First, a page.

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Wings Over Scotland

Asked and answered

Posted on July 04, 2013 by

In the introduction to the chilling “V For Vendetta” (the brilliant comic book, not the awful movie), author Alan Moore wrote some words that have stayed with us:

“I’m thinking of taking my family and getting out of this country soon, sometime over the next couple of years. It’s cold and it’s mean-spirited and I don’t like it here any more.”

That was in 1988, and as far as we know Alan Moore still lives in Northampton. Perhaps he couldn’t think of anywhere better to go. But two pieces in today’s papers illustrate the bleak phenomenon he was talking about better than we could hope to explain, and it’s more true now than ever. You should read both of them if you want to understand modern Britain. Here’s the cause, and here’s the effect.

If you think it’s a coincidence, maybe you need to open your eyes a bit.

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38 to “Asked and answered”

  1. Bugger (the Panda) says:

    You effect link comes up as a 404 error

  2. Albert Herring says:

    I know you’ve no idea what I’m on about, but you’ve included the url of this page in that last link.

  3. HandandShrimp says:

    Surprised Lord Fraud didn’t just say “Let them eat cake”

  4. Dan says:

    “illustrate the bleak phenomenon what [puke!] he was talking about”
    The “effect” link should be:

  5. Daniel says:
    Here’s the ‘effect’ link. Problem is that the current article link is has then the herald bit 😛

  6. Glasgow Sheep says:

    UK Polling Report debunked the suggestion that the young are becoming more conservative, and infact showed most younger adults don’t care for any of the parties:

  7. HandandShrimp says:

    It is actually an interesting article from Robbie and it may explain in part why Milliband is finding it hard to gain any traction and develop a substantial lead in the polls. It may also explain why he is shifting to the right on social security, immigration and taxation. However, in Scotland the Tories and Liberals continue to languish and UKIP lost its deposit in the recent by-election. If there is a trend, and Robbie is right and views in England amongst the young are becoming more polarised, then it isn’t clear that this has drifted north.   

  8. Tom Hogg says:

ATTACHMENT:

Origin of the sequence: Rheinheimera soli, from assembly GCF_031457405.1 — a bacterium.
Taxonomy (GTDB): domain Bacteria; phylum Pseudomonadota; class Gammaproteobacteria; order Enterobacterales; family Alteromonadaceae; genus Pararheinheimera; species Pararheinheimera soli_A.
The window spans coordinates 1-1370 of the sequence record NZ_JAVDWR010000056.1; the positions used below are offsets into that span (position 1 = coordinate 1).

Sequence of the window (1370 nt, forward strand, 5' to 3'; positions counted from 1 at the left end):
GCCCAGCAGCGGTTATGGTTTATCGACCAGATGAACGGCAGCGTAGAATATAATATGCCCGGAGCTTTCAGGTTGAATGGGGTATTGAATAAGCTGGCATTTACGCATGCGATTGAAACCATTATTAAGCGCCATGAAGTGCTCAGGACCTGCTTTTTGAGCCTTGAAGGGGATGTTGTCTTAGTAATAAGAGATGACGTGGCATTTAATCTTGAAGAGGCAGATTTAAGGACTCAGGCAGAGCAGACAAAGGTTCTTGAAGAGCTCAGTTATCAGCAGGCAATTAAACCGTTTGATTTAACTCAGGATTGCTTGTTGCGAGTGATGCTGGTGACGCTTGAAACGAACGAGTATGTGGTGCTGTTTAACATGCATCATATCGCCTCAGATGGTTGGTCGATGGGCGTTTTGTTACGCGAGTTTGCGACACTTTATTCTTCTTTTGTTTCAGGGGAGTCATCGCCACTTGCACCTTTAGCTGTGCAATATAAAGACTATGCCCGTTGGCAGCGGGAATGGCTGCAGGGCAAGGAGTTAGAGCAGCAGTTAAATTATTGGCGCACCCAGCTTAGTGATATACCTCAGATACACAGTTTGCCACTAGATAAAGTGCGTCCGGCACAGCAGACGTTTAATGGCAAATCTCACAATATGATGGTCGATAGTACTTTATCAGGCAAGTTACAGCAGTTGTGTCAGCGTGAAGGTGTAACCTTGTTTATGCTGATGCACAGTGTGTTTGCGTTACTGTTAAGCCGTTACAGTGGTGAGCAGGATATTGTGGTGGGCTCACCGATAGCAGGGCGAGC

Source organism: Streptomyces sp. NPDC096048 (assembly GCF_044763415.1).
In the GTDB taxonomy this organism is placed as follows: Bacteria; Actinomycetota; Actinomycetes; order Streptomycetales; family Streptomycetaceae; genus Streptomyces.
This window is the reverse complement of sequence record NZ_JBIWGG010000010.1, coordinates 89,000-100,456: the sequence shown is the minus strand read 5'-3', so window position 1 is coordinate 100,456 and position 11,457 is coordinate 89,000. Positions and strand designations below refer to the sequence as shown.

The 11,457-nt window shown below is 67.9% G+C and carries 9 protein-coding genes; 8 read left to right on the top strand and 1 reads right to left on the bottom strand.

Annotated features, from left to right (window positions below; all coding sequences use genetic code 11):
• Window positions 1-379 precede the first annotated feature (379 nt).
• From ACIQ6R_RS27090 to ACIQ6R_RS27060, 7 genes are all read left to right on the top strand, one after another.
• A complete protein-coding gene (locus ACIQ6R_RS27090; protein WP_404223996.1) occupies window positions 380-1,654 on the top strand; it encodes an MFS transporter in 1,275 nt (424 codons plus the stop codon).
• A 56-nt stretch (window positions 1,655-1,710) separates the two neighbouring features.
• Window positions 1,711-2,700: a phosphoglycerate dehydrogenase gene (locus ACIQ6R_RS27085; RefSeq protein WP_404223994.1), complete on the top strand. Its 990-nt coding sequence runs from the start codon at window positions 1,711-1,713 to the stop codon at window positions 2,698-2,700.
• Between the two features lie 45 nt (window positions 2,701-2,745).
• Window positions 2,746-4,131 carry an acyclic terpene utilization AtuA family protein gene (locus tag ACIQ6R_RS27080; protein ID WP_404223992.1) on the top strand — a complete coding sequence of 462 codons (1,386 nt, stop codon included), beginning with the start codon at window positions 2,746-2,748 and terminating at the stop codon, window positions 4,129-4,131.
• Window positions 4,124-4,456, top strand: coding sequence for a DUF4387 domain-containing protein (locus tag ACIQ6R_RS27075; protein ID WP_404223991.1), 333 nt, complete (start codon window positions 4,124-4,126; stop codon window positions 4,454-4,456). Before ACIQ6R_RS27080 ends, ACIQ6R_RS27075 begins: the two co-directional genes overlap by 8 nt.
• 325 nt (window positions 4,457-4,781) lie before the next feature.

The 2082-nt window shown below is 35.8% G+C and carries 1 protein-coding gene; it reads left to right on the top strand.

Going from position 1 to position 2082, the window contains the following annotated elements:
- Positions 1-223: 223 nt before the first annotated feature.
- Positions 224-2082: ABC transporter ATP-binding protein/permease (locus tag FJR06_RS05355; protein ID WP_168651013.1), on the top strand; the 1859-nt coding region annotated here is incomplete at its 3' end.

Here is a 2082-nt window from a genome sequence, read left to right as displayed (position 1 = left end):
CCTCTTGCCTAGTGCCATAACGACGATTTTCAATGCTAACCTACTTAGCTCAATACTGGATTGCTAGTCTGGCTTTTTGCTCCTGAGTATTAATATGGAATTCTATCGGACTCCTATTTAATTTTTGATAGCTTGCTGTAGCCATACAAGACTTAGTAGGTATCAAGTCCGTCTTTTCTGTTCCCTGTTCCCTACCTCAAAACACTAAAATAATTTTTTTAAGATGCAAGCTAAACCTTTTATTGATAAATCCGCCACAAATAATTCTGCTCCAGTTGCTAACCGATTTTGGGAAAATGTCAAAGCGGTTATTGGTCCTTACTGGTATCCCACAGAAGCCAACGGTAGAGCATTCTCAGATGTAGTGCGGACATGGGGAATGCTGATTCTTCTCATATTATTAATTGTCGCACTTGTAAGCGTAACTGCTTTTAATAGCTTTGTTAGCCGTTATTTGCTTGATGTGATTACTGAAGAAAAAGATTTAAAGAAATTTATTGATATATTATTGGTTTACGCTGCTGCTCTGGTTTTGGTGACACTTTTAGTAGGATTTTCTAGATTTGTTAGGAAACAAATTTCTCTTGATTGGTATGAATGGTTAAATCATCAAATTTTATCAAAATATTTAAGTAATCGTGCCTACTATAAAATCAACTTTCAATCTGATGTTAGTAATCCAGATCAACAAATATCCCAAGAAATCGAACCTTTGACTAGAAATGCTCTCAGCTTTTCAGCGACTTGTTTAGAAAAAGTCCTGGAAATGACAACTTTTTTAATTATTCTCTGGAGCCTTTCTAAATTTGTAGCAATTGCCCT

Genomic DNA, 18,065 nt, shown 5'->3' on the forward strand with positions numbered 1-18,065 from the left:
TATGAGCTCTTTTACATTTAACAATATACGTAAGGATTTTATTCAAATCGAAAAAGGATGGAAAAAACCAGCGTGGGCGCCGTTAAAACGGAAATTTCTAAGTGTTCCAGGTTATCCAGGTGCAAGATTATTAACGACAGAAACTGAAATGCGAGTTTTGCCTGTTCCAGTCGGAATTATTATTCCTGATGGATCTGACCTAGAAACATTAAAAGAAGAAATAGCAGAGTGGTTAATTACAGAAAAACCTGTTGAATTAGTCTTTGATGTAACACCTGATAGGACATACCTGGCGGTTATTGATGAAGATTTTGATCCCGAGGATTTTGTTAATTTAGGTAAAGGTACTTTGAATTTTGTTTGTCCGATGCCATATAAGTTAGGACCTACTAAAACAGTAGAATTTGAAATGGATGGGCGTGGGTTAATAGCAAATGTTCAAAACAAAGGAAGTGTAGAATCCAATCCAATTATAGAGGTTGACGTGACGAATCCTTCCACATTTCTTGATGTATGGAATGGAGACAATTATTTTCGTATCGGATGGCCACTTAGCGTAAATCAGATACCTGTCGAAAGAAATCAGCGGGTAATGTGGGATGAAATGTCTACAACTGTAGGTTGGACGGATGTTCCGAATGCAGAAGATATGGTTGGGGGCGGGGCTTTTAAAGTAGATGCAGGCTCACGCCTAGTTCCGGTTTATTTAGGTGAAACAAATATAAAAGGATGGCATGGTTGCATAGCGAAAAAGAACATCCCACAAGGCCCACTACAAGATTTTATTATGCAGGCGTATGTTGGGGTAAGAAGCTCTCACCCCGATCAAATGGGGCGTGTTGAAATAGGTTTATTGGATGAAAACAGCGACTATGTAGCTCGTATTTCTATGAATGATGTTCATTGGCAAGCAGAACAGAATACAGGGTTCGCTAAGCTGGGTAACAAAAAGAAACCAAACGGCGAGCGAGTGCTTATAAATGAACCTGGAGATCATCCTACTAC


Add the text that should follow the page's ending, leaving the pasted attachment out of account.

Ref the Herald piece, I speculate that it’s secondary schooling that has shifted the moral compass of Generation Y south of the border. Eight categories of state funded school (only two in Scotland and the second category has only one school in it, so effective uniformity), and eight identified subsets of school from grammar to academy to secondary modern etc.
    It’s no great intellectual leap to suggest that when folk in England either move home to get to a better catchment area or simply lie about where they actually live, the kids involved turn out to be less socially democratic than their forebears.

  9. Hetty says:

    Freud is a disgrace to any modern, forward thinking, caring society, but then this isn’t one what am I thinking!
    The ‘effect’? well if what the guy says in the herald is true, then the ‘Y’ generation seem to be robotic sheep who will listen to the masters in westminster and that’s getting close to resembling some kind of naziism. I don’t like the ‘Y generation’ label nevermind the ‘X generation label, where’d that come from?

  10. Angus McPhee says:

    Undoubtedly a product of the public school systems intentional erasing of compassion and empathy. We are governed by sociopaths.

  11. Robert Bryce says:

    I know personal attacks are frowned upon by many on this site but I have to say that Lord Freud is a complete and utter cock!
    No ifs no buts, the man is a cock!

  12. Holebender says:

    “the bleak phenomenon what he was talking about”
    Oh dear… did Ernie Wise write that bit for you?

  13. HandandShrimp says:

    Generation X came from the States and it was a label I think Youth culture adopted themselves during the punk/Indie phase of the 80s (Nirvana etc.) it was quite nilhistic in outlook damning both left and right. My kids are Generation Y and they are quite fiery on the politics front. Both of mine have radical views but it is an odd mixture of social concern, small enterprise and very anti-Government. They utterly despise the Conservatives, Liberals and UKIP but are also wary of Labour and the SNP. My view is that the politicians have brought this upon themselves. They have been a shower of “do as I say not as I do” hypocrites. Why should the youth respect them?